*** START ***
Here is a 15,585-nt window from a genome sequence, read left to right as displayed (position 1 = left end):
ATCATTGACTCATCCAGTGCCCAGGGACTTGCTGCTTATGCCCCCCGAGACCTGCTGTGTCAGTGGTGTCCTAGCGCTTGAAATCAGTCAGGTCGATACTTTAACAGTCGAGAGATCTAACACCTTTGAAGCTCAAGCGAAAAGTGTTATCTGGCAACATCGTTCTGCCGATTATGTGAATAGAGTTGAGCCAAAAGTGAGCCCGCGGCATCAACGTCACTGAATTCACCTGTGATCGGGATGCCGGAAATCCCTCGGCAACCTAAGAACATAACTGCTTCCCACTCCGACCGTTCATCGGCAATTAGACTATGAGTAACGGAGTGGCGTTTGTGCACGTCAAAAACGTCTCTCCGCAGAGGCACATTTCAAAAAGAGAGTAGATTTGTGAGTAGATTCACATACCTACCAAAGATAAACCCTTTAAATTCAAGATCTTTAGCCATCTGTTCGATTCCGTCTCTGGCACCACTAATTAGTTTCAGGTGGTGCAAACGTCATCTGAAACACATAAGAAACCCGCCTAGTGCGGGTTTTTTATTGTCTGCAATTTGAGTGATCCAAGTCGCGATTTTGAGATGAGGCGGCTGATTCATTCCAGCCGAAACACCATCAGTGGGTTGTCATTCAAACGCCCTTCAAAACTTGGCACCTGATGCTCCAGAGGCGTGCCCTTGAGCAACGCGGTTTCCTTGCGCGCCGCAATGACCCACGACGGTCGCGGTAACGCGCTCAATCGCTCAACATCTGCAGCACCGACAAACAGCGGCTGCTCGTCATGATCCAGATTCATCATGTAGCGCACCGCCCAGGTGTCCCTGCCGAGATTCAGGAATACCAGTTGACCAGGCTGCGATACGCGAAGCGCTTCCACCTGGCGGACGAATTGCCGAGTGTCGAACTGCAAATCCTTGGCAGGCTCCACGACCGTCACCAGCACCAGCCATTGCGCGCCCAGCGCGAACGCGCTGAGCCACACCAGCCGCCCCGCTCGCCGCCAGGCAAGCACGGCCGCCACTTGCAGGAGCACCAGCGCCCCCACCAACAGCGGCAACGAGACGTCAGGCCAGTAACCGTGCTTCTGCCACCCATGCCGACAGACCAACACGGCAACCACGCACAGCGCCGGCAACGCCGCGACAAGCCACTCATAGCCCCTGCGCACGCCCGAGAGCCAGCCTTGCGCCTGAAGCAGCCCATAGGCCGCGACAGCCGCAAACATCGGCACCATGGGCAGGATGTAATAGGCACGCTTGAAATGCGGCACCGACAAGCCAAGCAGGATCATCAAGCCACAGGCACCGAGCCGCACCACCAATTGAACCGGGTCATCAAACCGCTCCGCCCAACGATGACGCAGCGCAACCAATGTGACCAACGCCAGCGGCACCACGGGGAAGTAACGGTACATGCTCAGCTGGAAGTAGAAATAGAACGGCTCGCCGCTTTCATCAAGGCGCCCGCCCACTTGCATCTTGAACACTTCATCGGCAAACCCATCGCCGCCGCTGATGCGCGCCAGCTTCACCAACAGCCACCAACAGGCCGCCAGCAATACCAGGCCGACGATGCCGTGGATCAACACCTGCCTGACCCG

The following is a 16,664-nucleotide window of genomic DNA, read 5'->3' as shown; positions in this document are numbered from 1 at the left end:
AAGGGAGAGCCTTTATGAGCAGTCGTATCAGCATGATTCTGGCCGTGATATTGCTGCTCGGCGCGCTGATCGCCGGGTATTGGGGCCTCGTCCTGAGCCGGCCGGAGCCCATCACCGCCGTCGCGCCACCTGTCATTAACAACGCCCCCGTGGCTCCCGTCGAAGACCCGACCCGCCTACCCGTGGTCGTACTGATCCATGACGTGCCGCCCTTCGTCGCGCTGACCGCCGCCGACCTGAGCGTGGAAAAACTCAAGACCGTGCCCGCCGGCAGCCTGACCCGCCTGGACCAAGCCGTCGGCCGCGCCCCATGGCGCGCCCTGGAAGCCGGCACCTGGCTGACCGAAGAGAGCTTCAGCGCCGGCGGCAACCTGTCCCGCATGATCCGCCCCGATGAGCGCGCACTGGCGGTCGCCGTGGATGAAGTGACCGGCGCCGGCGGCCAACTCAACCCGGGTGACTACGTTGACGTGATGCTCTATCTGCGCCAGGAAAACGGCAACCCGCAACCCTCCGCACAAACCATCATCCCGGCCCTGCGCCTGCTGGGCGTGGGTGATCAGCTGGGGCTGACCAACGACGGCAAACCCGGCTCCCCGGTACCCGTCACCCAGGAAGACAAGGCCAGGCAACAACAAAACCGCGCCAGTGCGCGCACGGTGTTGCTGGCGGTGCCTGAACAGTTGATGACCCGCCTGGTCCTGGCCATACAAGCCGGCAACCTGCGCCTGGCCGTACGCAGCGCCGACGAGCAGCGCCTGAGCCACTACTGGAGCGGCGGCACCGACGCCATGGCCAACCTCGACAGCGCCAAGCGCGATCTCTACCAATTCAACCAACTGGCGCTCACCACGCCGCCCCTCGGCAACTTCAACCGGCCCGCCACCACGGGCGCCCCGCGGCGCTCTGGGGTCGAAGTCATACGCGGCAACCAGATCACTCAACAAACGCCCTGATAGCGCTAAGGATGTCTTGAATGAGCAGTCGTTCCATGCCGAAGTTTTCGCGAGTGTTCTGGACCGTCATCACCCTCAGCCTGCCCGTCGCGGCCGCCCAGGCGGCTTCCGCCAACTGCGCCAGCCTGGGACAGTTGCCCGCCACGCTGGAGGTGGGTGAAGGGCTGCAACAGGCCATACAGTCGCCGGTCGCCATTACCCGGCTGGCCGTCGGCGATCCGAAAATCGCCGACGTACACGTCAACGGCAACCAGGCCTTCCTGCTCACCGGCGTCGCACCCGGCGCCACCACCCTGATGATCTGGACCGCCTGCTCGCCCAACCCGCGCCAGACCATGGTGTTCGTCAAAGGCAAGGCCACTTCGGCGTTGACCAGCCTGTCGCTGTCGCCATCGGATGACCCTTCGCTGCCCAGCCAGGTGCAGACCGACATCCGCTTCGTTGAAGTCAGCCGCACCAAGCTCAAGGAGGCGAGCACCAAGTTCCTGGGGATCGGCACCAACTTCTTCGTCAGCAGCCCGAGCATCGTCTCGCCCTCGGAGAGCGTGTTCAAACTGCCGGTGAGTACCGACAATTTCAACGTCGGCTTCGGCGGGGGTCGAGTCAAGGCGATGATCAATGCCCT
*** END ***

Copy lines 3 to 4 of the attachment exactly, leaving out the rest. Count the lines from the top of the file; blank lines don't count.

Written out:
The following is a 16,664-nucleotide window of genomic DNA, read 5'->3' as shown; positions in this document are numbered from 1 at the left end:
AAGGGAGAGCCTTTATGAGCAGTCGTATCAGCATGATTCTGGCCGTGATATTGCTGCTCGGCGCGCTGATCGCCGGGTATTGGGGCCTCGTCCTGAGCCGGCCGGAGCCCATCACCGCCGTCGCGCCACCTGTCATTAACAACGCCCCCGTGGCTCCCGTCGAAGACCCGACCCGCCTACCCGTGGTCGTACTGATCCATGACGTGCCGCCCTTCGTCGCGCTGACCGCCGCCGACCTGAGCGTGGAAAAACTCAAGACCGTGCCCGCCGGCAGCCTGACCCGCCTGGACCAAGCCGTCGGCCGCGCCCCATGGCGCGCCCTGGAAGCCGGCACCTGGCTGACCGAAGAGAGCTTCAGCGCCGGCGGCAACCTGTCCCGCATGATCCGCCCCGATGAGCGCGCACTGGCGGTCGCCGTGGATGAAGTGACCGGCGCCGGCGGCCAACTCAACCCGGGTGACTACGTTGACGTGATGCTCTATCTGCGCCAGGAAAACGGCAACCCGCAACCCTCCGCACAAACCATCATCCCGGCCCTGCGCCTGCTGGGCGTGGGTGATCAGCTGGGGCTGACCAACGACGGCAAACCCGGCTCCCCGGTACCCGTCACCCAGGAAGACAAGGCCAGGCAACAACAAAACCGCGCCAGTGCGCGCACGGTGTTGCTGGCGGTGCCTGAACAGTTGATGACCCGCCTGGTCCTGGCCATACAAGCCGGCAACCTGCGCCTGGCCGTACGCAGCGCCGACGAGCAGCGCCTGAGCCACTACTGGAGCGGCGGCACCGACGCCATGGCCAACCTCGACAGCGCCAAGCGCGATCTCTACCAATTCAACCAACTGGCGCTCACCACGCCGCCCCTCGGCAACTTCAACCGGCCCGCCACCACGGGCGCCCCGCGGCGCTCTGGGGTCGAAGTCATACGCGGCAACCAGATCACTCAACAAACGCCCTGATAGCGCTAAGGATGTCTTGAATGAGCAGTCGTTCCATGCCGAAGTTTTCGCGAGTGTTCTGGACCGTCATCACCCTCAGCCTGCCCGTCGCGGCCGCCCAGGCGGCTTCCGCCAACTGCGCCAGCCTGGGACAGTTGCCCGCCACGCTGGAGGTGGGTGAAGGGCTGCAACAGGCCATACAGTCGCCGGTCGCCATTACCCGGCTGGCCGTCGGCGATCCGAAAATCGCCGACGTACACGTCAACGGCAACCAGGCCTTCCTGCTCACCGGCGTCGCACCCGGCGCCACCACCCTGATGATCTGGACCGCCTGCTCGCCCAACCCGCGCCAGACCATGGTGTTCGTCAAAGGCAAGGCCACTTCGGCGTTGACCAGCCTGTCGCTGTCGCCATCGGATGACCCTTCGCTGCCCAGCCAGGTGCAGACCGACATCCGCTTCGTTGAAGTCAGCCGCACCAAGCTCAAGGAGGCGAGCACCAAGTTCCTGGGGATCGGCACCAACTTCTTCGTCAGCAGCCCGAGCATCGTCTCGCCCTCGGAGAGCGTGTTCAAACTGCCGGTGAGTACCGACAATTTCAACGTCGGCTTCGGCGGGGGTCGAGTCAAGGCGATGATCAATGCCCT